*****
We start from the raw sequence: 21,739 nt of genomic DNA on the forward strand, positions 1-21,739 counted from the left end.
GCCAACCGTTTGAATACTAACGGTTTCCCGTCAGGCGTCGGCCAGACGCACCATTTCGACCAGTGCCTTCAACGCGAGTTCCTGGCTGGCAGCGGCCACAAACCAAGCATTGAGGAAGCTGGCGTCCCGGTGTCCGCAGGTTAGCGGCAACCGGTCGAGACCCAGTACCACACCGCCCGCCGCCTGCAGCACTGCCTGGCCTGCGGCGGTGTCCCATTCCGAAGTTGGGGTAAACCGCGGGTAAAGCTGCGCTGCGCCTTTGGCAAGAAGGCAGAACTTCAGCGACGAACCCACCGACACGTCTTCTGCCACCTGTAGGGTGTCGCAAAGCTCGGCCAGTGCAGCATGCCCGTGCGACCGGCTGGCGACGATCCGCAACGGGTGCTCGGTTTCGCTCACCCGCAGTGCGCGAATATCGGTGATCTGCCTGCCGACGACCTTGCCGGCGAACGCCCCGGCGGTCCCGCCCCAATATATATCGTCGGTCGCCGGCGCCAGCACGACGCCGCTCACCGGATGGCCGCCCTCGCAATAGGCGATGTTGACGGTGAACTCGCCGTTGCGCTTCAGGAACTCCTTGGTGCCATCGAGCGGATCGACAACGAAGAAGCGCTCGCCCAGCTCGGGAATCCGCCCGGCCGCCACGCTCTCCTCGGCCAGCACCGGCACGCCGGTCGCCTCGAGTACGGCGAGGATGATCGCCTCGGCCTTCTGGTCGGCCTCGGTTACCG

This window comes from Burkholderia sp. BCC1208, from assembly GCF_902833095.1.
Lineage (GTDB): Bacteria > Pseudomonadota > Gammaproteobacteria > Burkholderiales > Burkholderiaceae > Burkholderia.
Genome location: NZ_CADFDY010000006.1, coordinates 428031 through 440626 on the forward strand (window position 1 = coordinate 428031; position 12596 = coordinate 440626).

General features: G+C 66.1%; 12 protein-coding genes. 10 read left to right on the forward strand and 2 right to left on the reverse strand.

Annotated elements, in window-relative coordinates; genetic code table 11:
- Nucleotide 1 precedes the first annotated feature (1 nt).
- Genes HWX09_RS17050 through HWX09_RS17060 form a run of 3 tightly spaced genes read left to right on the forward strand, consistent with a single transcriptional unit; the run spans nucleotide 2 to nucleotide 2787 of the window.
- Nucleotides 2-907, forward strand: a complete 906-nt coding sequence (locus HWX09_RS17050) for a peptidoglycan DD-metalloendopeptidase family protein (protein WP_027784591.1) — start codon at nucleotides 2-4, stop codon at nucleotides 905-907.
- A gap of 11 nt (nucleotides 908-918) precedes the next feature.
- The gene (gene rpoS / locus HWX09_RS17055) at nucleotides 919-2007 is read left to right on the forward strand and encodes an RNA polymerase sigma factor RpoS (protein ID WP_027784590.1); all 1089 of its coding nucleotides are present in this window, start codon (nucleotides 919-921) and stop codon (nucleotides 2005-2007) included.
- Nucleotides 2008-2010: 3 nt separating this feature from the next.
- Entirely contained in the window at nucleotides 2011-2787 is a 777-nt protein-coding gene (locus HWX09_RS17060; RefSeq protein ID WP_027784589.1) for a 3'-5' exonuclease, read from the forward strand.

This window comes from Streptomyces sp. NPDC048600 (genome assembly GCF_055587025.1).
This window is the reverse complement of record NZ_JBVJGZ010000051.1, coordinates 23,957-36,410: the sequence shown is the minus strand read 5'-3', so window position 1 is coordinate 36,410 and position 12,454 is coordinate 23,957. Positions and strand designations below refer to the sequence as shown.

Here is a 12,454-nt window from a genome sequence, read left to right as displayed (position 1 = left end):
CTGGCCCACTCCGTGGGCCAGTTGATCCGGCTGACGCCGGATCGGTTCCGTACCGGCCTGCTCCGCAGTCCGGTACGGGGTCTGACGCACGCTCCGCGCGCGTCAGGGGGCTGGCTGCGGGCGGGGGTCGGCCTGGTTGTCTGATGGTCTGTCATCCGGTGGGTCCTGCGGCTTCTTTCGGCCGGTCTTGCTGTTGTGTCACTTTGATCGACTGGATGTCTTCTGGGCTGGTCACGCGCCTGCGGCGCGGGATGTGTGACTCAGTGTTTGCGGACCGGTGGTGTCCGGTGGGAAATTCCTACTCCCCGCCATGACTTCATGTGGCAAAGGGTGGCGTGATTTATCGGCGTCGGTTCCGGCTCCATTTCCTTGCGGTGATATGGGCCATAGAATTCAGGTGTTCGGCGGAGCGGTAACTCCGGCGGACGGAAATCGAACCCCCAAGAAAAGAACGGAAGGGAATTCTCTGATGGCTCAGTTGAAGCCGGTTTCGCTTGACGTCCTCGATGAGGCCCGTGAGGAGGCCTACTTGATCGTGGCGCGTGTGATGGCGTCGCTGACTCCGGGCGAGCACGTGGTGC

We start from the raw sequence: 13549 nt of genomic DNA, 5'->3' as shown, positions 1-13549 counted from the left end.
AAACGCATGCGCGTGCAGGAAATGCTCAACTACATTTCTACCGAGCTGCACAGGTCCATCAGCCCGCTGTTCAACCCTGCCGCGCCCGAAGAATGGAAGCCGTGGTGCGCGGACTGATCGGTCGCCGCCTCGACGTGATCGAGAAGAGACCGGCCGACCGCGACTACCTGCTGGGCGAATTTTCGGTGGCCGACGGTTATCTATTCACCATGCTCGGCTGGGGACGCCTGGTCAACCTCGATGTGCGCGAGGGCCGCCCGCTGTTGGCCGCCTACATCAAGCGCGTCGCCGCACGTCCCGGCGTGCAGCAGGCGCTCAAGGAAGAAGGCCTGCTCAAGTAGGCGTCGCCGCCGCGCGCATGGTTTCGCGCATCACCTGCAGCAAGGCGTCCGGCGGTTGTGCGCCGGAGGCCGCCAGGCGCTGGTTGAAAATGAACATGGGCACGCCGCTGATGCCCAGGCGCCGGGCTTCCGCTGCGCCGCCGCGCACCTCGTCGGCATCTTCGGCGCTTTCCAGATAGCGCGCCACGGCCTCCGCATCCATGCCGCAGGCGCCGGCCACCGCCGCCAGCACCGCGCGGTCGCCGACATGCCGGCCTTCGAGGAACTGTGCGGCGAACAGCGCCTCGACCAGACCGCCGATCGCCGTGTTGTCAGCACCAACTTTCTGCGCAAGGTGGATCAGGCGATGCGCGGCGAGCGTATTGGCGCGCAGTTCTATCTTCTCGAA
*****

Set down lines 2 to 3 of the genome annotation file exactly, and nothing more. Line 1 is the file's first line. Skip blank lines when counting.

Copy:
GCCAACCGTTTGAATACTAACGGTTTCCCGTCAGGCGTCGGCCAGACGCACCATTTCGACCAGTGCCTTCAACGCGAGTTCCTGGCTGGCAGCGGCCACAAACCAAGCATTGAGGAAGCTGGCGTCCCGGTGTCCGCAGGTTAGCGGCAACCGGTCGAGACCCAGTACCACACCGCCCGCCGCCTGCAGCACTGCCTGGCCTGCGGCGGTGTCCCATTCCGAAGTTGGGGTAAACCGCGGGTAAAGCTGCGCTGCGCCTTTGGCAAGAAGGCAGAACTTCAGCGACGAACCCACCGACACGTCTTCTGCCACCTGTAGGGTGTCGCAAAGCTCGGCCAGTGCAGCATGCCCGTGCGACCGGCTGGCGACGATCCGCAACGGGTGCTCGGTTTCGCTCACCCGCAGTGCGCGAATATCGGTGATCTGCCTGCCGACGACCTTGCCGGCGAACGCCCCGGCGGTCCCGCCCCAATATATATCGTCGGTCGCCGGCGCCAGCACGACGCCGCTCACCGGATGGCCGCCCTCGCAATAGGCGATGTTGACGGTGAACTCGCCGTTGCGCTTCAGGAACTCCTTGGTGCCATCGAGCGGATCGACAACGAAGAAGCGCTCGCCCAGCTCGGGAATCCGCCCGGCCGCCACGCTCTCCTCGGCCAGCACCGGCACGCCGGTCGCCTCGAGTACGGCGAGGATGATCGCCTCGGCCTTCTGGTCGGCCTCGGTTACCG

This window comes from Burkholderia sp. BCC1208, from assembly GCF_902833095.1.